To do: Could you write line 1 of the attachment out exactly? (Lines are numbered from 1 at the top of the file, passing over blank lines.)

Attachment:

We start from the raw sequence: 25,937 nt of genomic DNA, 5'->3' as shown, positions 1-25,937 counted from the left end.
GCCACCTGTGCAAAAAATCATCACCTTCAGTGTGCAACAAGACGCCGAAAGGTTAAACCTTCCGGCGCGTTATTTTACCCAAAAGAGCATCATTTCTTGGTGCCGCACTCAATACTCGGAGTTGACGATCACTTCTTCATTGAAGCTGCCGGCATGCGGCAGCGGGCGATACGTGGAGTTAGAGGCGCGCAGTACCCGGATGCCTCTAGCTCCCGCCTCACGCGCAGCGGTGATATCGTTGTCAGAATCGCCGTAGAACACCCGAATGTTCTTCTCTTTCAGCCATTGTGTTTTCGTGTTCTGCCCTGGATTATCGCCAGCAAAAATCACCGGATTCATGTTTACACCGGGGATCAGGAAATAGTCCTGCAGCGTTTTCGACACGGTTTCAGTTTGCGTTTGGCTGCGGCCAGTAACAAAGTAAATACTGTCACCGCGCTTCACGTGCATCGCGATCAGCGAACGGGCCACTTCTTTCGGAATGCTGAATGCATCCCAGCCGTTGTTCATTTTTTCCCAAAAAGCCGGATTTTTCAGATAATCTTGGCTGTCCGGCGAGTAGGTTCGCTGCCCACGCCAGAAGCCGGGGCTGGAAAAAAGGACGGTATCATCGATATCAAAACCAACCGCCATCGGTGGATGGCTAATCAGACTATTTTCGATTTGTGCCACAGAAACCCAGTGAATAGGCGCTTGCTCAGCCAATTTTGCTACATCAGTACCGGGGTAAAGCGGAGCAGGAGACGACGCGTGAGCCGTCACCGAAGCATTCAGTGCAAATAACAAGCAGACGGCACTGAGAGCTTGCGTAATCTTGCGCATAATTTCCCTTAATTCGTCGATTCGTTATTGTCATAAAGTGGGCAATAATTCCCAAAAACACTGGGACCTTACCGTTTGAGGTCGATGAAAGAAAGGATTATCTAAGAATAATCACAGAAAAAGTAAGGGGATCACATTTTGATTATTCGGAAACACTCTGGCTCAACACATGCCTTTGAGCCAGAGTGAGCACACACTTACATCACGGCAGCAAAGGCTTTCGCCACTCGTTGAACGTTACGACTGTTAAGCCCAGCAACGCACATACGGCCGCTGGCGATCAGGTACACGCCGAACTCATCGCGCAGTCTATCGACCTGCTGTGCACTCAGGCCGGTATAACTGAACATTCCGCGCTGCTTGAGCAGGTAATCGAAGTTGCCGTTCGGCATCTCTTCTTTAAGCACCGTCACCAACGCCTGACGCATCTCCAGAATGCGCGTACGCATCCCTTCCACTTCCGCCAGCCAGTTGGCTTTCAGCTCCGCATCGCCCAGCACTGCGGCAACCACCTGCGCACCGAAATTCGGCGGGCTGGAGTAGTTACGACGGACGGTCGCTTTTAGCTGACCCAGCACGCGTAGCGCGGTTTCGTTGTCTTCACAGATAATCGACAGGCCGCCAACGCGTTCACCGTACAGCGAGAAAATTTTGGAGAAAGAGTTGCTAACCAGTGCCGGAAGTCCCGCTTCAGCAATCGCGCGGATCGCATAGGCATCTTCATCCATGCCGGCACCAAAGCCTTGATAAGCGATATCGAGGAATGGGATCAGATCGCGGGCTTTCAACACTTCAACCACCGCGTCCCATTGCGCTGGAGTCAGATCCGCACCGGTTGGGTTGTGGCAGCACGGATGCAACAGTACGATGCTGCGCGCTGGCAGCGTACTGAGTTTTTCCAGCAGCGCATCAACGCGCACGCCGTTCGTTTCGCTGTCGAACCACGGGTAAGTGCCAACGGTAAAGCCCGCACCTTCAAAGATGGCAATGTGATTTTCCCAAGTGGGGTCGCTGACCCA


We start from the raw sequence: 25,937 nt of genomic DNA, 5'->3' as shown, positions 1-25,937 counted from the left end.